Global law firm Hogan Lovells has launched ELTEMATE, a new technology brand that consolidates its legal technology offerings into one unified team. ELTEMATE aims to enhance the firm's legal tech products and consulting services by combining them under a single entity. The launch signifies Hogan Lovells' commitment to providing practical solutions and improving client experiences. The brand offers a range of AI solutions, including the Regulatory Scraper, a proprietary AI algorithm that automates the collection and processing of regulatory updates. ELTEMATE also includes a Risk Assessment Tool and various apps. The team behind ELTEMATE comprises more than 40 professionals, including software engineers, AI and data science experts, eDiscovery specialists, and individuals with a legal background. It's important to note that ELTEMATE does not provide legal advice, which will continue to be offered through Hogan Lovells.

All stories

One Of The Best Generative AI Products In Legal Rumored To Be In Acquisition Talks Worth ‘Hundreds Of Millions’ (Legal Tech Monitor)

An unidentified party is reportedly in talks to acquire Casetext, a legal research platform that leverages artificial intelligence and machine learning to help lawyers quickly find relevant case law. The acquisition is said to be worth "hundreds of millions" of dollars, but the identity of the potential buyer remains unknown. Casetext has become a popular tool among lawyers due to its ability to save time and improve accuracy in legal research. The platform uses natural language processing and machine learning algorithms to analyze legal documents and provide relevant search results. The potential acquisition is seen as a sign of the growing importance of AI in the legal industry, as well as the potential for lucrative exits for AI-driven legal tech companies.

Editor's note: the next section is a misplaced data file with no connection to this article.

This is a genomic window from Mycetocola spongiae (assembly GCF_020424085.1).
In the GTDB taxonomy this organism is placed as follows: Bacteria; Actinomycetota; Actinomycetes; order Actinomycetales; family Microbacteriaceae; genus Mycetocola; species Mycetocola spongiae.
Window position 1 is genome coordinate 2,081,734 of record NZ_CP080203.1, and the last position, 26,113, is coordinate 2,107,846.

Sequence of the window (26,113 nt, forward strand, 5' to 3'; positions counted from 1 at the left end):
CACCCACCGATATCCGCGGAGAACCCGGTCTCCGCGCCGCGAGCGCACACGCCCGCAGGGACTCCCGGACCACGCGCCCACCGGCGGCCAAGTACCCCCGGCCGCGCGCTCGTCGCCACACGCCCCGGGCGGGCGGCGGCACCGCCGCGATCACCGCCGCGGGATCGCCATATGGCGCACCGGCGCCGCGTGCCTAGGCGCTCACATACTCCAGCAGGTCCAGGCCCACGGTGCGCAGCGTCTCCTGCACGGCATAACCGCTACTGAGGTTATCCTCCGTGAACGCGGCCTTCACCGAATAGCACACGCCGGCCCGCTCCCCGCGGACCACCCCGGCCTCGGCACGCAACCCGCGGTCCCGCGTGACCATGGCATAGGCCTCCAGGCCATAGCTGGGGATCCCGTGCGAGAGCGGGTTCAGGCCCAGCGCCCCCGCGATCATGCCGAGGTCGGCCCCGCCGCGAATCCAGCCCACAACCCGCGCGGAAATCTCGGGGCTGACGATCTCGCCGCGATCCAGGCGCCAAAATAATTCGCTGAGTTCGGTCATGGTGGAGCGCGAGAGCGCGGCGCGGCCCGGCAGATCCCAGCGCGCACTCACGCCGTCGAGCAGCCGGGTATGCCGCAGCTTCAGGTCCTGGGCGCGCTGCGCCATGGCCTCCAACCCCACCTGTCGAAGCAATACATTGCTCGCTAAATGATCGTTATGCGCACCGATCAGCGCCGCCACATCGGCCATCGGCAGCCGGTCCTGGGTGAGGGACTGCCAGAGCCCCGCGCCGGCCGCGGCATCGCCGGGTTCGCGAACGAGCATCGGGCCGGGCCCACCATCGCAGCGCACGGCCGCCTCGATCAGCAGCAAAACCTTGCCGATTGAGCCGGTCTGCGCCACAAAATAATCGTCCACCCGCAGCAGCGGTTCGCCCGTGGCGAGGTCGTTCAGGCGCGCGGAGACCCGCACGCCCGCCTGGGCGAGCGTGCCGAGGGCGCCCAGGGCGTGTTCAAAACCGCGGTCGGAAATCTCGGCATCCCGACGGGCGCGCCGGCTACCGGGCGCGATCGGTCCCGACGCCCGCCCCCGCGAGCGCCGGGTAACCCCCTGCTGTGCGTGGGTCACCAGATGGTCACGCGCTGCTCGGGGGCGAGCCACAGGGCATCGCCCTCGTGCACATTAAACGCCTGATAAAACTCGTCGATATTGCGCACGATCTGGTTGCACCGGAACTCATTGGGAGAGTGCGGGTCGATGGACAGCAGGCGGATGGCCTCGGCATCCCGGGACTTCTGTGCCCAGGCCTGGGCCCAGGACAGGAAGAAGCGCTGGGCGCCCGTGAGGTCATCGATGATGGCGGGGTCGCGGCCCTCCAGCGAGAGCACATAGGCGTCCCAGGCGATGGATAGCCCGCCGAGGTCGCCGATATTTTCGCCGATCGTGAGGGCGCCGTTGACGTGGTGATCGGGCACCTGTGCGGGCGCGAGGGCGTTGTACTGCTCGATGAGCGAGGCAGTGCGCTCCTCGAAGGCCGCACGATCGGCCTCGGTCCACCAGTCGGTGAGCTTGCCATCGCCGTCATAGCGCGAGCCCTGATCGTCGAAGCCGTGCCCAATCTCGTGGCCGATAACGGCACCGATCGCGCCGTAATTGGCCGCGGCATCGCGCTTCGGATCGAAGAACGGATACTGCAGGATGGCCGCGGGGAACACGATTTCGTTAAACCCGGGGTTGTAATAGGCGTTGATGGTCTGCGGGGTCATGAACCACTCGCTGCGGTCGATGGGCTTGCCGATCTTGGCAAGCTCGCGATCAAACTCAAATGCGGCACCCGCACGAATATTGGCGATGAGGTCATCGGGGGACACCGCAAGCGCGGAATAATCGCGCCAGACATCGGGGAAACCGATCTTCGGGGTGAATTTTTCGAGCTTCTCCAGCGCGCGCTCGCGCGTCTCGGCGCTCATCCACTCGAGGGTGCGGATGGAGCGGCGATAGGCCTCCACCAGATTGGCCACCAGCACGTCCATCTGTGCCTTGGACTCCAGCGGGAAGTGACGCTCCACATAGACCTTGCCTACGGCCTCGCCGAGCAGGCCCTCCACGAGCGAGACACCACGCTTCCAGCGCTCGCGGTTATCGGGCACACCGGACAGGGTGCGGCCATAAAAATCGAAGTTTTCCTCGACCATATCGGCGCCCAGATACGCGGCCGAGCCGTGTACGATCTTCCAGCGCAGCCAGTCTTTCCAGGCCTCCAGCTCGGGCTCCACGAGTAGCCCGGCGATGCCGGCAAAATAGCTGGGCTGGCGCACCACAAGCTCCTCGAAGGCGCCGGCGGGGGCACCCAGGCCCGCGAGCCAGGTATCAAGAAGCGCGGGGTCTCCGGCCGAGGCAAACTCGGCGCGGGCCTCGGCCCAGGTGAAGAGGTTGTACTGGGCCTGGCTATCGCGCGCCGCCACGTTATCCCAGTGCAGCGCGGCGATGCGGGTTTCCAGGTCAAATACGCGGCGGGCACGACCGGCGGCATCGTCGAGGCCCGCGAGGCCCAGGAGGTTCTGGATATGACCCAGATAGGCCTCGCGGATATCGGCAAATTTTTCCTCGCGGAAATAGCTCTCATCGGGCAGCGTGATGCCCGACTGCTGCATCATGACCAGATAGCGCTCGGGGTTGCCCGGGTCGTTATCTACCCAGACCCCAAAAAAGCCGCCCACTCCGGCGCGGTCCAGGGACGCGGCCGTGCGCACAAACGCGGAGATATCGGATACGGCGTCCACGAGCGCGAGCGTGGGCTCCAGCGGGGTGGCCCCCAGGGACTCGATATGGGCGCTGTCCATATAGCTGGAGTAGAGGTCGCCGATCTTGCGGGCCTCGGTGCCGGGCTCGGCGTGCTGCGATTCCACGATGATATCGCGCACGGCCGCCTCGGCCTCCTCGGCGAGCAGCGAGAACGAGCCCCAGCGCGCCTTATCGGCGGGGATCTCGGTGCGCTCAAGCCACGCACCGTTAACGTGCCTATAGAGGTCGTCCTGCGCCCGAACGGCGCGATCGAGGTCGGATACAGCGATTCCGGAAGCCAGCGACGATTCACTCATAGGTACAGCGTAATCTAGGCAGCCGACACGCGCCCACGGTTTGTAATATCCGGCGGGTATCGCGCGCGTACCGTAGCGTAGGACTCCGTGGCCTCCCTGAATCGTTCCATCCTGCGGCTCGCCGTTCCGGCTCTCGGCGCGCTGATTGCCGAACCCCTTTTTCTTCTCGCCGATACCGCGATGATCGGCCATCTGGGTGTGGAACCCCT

The Attorney at Work 2023 Podcast Survey Report (Attorney at Work)

Attorney at Work conducted its first-ever podcast survey, gathering recommendations for useful, informative, and entertaining podcasts for lawyers. The survey revealed that nearly 90% of respondents listen to between 1 and 10 podcast episodes per week, with most listening to 1 to 5 episodes. Apple and Spotify were the most popular podcast platforms among respondents. The survey also explored the motivations behind podcasting, with 20% of respondents stating they have their own podcasts, and two-thirds of those podcasters using it as part of their organization's marketing strategy. However, only 11% reported that their podcasts bring in new clients. Podcasting was found to be beneficial for thought leadership and business development, establishing a deeper connection with the audience and enhancing rapport. While some successful podcasters earn significant income, the average legal podcaster typically earns modest advertising or sponsorship revenue. Additionally, podcasting serves as a passion project for those interested in storytelling, sharing knowledge, and engaging with fascinating people.